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A breastfeeding experience which is enjoyable and beneficial to both mother and baby largely depends on a relaxed, well-nourished mother who approaches the experience positively and confidently.  Breastfeeding should not be painful, although the nipples are likely to be tender during the first few days.

It may take time, patience and practice before your realy feel confident in your ability to breastfeed.

  • Gather as much information as you can and learn basic skills by reading, attending a breastfeeding course while pregnant, and joining a breastfeeding support group.
  • Use your hospital stay to learn as much as possible about  breastfeeding and mothering.
  • Initial problems and difficulties will resolve themselves as you become more confident with your baby and your relationship grows.
  • Support from family, friends and professionals will help enormously.
  • Ask your lactation consultant, midwife or clinic sister for advice.  Try to establish a relationship with a knowledgeable person to deal with conflicting advice.
  • Above all, follow your own instincts - do not be afraid of your baby, rather get to know her and nurture, love and enjoy her.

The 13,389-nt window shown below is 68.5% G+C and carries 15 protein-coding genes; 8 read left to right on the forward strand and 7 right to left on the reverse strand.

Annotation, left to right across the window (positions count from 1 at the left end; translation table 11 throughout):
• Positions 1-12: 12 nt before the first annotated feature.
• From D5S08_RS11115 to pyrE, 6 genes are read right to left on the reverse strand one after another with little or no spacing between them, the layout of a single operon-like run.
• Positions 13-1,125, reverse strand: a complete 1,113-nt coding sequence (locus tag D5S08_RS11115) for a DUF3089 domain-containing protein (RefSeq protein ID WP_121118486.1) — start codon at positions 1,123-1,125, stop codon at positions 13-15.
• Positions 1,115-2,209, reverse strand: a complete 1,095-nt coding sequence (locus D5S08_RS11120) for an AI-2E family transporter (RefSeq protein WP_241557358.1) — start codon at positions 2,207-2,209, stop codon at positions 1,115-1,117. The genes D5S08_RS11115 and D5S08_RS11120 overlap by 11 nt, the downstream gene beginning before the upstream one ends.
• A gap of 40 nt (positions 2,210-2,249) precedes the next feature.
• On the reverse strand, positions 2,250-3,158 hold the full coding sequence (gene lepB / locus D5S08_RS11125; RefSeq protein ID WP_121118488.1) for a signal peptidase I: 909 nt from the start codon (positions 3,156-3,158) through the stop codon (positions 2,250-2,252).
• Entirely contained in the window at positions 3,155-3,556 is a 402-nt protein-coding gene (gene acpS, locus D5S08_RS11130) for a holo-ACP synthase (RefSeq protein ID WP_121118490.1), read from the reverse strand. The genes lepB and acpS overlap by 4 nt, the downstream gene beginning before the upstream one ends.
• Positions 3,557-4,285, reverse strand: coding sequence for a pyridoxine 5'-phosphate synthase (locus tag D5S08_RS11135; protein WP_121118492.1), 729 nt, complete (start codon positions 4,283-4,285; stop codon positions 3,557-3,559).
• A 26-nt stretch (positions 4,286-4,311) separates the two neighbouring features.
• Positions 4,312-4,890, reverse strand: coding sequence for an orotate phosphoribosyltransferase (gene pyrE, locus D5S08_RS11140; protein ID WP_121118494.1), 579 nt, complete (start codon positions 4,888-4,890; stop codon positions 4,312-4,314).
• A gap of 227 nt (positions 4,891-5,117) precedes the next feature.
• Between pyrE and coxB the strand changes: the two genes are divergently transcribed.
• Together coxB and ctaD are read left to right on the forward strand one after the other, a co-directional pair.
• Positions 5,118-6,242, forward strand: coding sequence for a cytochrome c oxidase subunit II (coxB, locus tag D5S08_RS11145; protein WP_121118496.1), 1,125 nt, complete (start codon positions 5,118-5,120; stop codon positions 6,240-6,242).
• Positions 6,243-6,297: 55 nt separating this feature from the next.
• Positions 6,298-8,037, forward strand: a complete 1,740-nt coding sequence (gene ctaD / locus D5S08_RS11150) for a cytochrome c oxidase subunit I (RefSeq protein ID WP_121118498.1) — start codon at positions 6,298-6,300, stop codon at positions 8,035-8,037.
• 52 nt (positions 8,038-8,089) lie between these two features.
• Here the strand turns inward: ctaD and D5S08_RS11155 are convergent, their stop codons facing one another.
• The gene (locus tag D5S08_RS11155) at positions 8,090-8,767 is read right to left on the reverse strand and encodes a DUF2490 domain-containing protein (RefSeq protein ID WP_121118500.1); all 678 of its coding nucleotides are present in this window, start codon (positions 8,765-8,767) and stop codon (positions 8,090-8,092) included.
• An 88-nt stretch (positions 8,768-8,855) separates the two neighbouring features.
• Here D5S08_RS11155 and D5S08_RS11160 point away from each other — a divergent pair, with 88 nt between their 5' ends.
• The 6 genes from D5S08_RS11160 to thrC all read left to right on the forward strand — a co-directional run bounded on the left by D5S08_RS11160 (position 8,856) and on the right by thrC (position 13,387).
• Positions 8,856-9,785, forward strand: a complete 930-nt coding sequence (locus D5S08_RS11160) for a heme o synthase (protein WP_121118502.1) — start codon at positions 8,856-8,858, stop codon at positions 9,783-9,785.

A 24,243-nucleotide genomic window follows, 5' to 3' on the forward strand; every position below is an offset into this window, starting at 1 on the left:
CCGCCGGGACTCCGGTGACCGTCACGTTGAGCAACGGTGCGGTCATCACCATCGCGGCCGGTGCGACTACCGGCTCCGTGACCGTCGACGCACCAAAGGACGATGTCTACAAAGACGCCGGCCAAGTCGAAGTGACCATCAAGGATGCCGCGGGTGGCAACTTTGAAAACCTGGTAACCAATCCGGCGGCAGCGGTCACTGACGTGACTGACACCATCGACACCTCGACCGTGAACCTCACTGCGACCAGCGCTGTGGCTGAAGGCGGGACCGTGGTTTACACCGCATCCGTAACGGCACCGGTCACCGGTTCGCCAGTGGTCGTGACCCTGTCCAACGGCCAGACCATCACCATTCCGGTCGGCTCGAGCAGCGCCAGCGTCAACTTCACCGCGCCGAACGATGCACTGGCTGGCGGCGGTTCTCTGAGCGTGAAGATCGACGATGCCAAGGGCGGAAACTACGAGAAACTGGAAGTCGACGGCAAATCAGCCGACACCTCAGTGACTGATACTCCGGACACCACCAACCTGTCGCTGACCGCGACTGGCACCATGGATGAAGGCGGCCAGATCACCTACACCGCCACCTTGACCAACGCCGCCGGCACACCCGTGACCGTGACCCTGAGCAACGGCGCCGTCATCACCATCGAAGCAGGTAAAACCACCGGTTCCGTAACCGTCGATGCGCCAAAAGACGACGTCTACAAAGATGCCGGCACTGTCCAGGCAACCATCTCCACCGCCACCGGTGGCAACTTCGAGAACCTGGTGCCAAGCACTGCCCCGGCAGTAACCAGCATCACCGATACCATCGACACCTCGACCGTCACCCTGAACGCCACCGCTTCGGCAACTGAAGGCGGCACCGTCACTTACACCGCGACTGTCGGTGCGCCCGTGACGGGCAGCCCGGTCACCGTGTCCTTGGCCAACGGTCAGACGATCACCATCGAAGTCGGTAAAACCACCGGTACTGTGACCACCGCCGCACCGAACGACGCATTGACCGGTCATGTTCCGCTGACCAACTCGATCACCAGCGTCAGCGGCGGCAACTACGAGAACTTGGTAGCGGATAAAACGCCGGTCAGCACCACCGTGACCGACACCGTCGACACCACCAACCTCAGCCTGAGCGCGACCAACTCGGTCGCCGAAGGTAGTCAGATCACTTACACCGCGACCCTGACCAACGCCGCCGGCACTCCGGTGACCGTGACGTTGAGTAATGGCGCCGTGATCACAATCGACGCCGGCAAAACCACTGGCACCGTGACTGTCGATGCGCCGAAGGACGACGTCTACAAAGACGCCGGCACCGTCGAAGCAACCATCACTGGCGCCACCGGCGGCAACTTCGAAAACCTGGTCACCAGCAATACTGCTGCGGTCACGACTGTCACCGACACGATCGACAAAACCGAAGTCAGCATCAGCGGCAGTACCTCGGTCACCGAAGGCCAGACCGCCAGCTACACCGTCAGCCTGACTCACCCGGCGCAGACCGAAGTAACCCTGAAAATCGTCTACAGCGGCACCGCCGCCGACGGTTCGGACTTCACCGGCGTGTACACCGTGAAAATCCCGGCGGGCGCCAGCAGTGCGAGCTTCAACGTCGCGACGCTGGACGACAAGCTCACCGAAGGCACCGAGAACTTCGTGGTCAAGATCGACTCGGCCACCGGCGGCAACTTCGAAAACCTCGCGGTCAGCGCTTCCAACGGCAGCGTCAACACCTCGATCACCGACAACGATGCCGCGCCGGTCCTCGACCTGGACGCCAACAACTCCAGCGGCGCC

There will be times when your baby wants to nurse more freqently.  The increased demand can last from 3 - 10 days and usually co-incides with a growth spurt, which reflects a development milestone.

The growth spurt can generally be expected:

  • Around two weeks
  • Around six weeks
  • Around three months
  • Around six months
  • Around nine months
  • Around twelve months

The extra feeding for a few days will increase your milk supply to meet your baby's needs.  Pay special attention to your diet and try to have adequate rest periods.


  • Your baby is relaxed and suckling well.
  • You can see and feel your baby suckling rhythmically and hear her swallowing.
  • Your breasts soften as feeding continues.
  • She is content most of the time.
  • She gains weight adequately - about 120 - 210g per week.
  • She has 6 - 8 wet nappies in 24 hours, or slightly less if you use disposable nappies.
  • She has 3 - 5 soft yellow stools per day during the first 4 - 6 weeks.
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